Posts Tagged ‘supporting actress’

John Bryant writes:

At the 80th Academy Awards Sunday Feb. 24th, 2008, an actress stood up and said that her award is an “accident” because she didn’t know how she got up there to receive her Oscar. No one can attend to the how this particular Oscar award came to be.  Besides “accident” being monocausalitis (see definition below) itself, she was probably responding to reality for her.  There are so many variables and interactions involved in winning an Oscar it is very hard for a person to ‘understand’ with any empirical certainty how it did happen!   That loosely translated to her as an “accident”.  Giving it a ‘cause’ like fate, luck, Buddha or alignment of the stars is preposterous.




Yes, it is a made up word but it represents a very serious brain freeze. Humans drift to monocausalitis whenever possible.  Quick links between one event and another are reinforced by others due to…


Û competition

Û access

Û information

Ü absolutism

Û # of approaches

Ü data validation


Simply put, “one problem; one solution” can also be seen as one event, one reason; one effect, one cause.  Very MBA-driven and very superficial science. 


Ernst Poppel coined the term in an Edge.com paper as far as I know.  Ernst is the neuroscientist and Director of the Institute for Medical Psychology, University of Munich and says that humans are victims of “evolutionary heritage being satisfied only if one and only one cause for a solution to a problem is identified.” I think that conclusion is bunk but it is an interesting launching point.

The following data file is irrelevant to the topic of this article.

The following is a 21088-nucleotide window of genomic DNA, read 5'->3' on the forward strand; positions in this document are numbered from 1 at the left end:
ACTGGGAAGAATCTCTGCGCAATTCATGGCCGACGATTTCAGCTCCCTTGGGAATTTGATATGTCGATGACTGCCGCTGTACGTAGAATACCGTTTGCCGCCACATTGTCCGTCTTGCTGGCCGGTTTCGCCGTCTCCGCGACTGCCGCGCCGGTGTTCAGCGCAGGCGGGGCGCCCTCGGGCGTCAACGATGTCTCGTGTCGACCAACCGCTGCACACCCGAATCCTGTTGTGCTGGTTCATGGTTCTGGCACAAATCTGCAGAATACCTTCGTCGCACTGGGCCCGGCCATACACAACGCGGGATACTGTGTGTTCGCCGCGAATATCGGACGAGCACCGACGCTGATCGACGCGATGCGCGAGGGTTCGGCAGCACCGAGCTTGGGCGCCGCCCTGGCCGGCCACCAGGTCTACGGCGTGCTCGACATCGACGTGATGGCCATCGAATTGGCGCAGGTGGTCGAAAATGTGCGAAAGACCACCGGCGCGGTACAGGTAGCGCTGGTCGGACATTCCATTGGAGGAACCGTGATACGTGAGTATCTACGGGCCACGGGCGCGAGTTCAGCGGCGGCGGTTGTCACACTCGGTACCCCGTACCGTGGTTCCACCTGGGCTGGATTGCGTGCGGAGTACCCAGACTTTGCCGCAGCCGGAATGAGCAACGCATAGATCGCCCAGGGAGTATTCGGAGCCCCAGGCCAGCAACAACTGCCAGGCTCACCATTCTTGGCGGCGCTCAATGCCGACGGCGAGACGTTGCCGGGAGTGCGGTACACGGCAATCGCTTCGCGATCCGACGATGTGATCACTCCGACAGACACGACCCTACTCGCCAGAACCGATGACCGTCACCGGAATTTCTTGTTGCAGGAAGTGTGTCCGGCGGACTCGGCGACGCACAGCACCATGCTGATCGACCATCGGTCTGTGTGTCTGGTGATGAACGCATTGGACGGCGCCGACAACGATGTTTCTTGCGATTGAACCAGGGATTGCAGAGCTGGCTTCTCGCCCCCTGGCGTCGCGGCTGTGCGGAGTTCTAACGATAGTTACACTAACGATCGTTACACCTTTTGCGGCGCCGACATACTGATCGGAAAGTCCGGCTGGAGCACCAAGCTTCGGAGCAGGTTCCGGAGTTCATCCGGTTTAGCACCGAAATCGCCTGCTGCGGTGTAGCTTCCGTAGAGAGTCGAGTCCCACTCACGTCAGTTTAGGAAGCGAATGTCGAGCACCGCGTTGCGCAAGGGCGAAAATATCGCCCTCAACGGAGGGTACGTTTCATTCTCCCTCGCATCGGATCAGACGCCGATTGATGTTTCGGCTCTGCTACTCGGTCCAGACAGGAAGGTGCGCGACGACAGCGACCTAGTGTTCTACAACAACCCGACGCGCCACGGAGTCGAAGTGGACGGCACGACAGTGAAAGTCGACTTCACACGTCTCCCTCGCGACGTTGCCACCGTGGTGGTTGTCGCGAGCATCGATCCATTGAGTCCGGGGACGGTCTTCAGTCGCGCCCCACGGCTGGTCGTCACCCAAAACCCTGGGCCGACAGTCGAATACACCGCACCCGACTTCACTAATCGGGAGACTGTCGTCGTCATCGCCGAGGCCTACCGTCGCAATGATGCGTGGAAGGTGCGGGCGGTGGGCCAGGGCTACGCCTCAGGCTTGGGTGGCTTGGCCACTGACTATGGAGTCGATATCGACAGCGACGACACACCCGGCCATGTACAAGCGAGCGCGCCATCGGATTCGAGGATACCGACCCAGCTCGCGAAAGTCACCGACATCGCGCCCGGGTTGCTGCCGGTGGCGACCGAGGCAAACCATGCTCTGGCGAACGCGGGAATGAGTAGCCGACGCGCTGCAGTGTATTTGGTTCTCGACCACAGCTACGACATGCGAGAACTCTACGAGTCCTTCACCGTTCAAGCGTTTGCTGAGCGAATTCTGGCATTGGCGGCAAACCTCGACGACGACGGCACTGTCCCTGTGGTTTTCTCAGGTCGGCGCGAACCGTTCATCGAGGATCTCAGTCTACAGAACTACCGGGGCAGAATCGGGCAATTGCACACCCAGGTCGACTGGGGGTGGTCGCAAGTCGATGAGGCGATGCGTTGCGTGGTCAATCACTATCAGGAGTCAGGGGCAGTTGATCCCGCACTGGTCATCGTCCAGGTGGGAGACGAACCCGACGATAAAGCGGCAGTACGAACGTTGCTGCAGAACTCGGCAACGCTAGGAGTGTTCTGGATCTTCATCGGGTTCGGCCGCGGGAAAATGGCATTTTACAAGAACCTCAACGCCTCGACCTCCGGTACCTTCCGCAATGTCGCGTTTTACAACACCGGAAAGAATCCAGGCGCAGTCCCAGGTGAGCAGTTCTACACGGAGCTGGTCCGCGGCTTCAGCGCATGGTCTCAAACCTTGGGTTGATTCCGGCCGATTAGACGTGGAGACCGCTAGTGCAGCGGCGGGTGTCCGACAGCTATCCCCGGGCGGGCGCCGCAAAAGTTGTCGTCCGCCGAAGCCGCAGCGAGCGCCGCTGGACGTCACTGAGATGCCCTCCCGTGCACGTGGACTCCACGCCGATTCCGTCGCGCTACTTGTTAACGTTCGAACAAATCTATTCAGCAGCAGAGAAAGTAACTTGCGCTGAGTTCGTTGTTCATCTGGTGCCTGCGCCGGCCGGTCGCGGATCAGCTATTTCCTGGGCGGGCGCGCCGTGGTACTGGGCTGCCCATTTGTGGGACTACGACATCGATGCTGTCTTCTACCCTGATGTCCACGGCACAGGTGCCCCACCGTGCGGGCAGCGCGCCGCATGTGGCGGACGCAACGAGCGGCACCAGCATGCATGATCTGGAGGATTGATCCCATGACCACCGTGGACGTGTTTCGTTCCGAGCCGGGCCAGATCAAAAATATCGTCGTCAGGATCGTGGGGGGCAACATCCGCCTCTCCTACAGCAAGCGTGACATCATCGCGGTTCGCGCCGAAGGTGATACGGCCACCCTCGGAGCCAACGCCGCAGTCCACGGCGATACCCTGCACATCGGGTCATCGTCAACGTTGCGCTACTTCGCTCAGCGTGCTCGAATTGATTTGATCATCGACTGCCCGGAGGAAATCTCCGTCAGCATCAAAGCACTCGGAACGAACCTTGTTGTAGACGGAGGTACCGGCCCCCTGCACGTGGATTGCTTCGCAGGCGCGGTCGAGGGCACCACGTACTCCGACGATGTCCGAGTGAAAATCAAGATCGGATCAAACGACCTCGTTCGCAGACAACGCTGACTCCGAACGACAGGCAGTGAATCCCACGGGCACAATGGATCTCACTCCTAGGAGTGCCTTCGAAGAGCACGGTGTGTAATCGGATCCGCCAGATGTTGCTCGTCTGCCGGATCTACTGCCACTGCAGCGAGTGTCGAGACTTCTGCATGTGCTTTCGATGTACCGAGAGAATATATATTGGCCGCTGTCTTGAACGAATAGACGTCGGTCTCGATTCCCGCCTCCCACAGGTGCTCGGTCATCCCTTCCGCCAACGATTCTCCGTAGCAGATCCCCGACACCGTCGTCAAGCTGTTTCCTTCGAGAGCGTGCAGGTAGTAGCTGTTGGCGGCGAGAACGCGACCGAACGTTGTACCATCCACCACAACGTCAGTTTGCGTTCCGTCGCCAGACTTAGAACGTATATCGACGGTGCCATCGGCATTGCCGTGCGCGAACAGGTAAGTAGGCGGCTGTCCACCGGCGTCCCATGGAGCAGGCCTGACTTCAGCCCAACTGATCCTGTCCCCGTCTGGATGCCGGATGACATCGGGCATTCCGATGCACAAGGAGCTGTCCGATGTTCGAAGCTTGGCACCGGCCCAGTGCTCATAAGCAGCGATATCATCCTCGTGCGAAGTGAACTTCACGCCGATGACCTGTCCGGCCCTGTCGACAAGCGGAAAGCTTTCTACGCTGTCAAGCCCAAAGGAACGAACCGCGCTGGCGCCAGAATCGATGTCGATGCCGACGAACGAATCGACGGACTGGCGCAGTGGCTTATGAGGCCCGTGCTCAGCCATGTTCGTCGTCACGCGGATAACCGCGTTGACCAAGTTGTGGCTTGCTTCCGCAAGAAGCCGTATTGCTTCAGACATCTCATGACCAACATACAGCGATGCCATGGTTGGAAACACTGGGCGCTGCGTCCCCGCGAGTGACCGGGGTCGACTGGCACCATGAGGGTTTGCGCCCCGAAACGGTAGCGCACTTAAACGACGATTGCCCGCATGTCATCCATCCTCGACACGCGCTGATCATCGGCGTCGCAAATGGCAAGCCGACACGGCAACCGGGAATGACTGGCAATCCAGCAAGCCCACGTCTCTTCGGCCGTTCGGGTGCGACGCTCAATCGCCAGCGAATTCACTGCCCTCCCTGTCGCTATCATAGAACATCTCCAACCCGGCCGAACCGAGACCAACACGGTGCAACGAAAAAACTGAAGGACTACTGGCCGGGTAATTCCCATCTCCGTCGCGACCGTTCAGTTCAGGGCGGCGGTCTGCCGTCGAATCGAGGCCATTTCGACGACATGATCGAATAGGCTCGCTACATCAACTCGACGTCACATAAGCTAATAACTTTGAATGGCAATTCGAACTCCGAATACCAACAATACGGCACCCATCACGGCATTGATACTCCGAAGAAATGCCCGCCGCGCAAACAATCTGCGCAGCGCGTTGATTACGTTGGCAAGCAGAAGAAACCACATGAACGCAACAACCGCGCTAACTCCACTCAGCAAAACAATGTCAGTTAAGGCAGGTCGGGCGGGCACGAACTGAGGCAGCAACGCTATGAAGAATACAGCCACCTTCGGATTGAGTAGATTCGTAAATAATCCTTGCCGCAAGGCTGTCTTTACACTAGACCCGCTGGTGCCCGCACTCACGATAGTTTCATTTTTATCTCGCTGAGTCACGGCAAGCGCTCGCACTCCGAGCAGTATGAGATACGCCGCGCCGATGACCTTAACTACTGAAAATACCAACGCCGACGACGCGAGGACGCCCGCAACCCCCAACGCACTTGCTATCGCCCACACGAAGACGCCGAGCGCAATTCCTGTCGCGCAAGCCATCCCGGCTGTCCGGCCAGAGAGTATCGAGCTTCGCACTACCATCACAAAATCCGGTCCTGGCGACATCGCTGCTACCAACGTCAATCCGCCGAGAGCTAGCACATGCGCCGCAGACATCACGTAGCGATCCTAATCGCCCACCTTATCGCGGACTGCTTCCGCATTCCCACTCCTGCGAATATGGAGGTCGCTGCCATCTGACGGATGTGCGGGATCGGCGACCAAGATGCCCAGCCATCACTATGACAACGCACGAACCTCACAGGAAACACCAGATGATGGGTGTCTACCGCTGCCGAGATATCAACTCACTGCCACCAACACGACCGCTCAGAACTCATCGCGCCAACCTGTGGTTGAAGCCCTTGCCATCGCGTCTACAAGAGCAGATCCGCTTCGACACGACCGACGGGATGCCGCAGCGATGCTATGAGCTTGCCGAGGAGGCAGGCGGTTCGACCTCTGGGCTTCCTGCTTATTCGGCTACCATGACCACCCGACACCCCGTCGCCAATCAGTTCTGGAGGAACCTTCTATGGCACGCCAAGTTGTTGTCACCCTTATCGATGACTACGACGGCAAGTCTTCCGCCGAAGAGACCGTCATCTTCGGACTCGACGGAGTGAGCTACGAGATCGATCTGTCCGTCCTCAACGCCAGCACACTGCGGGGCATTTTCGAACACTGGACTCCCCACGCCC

Single causes are simple, complete and represent closure in a life that seems increasingly complex and that escapes both understanding and conclusions. 


I am not sure that evolution is involved in monocausalitis as Poppel has suggested other than that detection of things in the environment is part of selection by consequences.  The consequences for finding a single or major ‘cause’ are almost universally reinforced.  Thus, the strategy that goes in that direction is repeated over and over; taught, mimicked, and copied. You see it all the time:

  • Book of the month revealing…
  • Cop shows… Game shows… Law and order brands…
  • Guru solution for…
  • Stock on the move due to…
  • Magic cures…
  • What the government (doctor, lawyer, baker, hair dresser, etc.) doesn’t want you to know…
  • Reasons for this, that, or the other thing…


The behavior of organisms is frickin’ complex.  Simplistic connections between behavior, world hunger, war, peace space exploration or a Super Bowl win are junk despite being the daily fare from Foxy talking heads cleverly passing themselves off as “newstainment.”  Move on.  Even the relationship between a PowerBar and getting homework done is not 1:1.  Fill your head with something you can count on: multi-causal relationships.


The scientific basis of the behavior or organism’s hasn’t advanced much for a zillion or reasons.  the ease with which we can claim a person is ‘evil’, talented, dumb, biased, towel head, female, liberal, fundamentalist, ADD or this and that dilutes any substantive understanding of behavior by helping to keep behavior ethereal rather than tackling its existing complexities.  


Don’t take my word for it!  Test monocausalitis for yourself.  If you can find a ‘single cause’ for anything send it to this sight.  We’ll post it and any information you can provide for others to rejoice in.   Believe me, it will be a big deal and the start of some awesome conversations.


If you see the telltale signs of monocausalitis anywhere, be suspicious, be very suspicious.  If you can, dig deeper.  In science, trust is not a virtue. 


Understand that the idea of ‘cause’ itself is not exactly cogent with what we know about how things work in the universe.  For 5 decades ‘cause’ has been a very low credibility concept of a mechanistic or Newtonian ilk.  Poppel’s appeal to end it in everyday usage is refreshing but improbable.  As a way of speaking, and thus thinking, it is too well established to have it go away swiftly.

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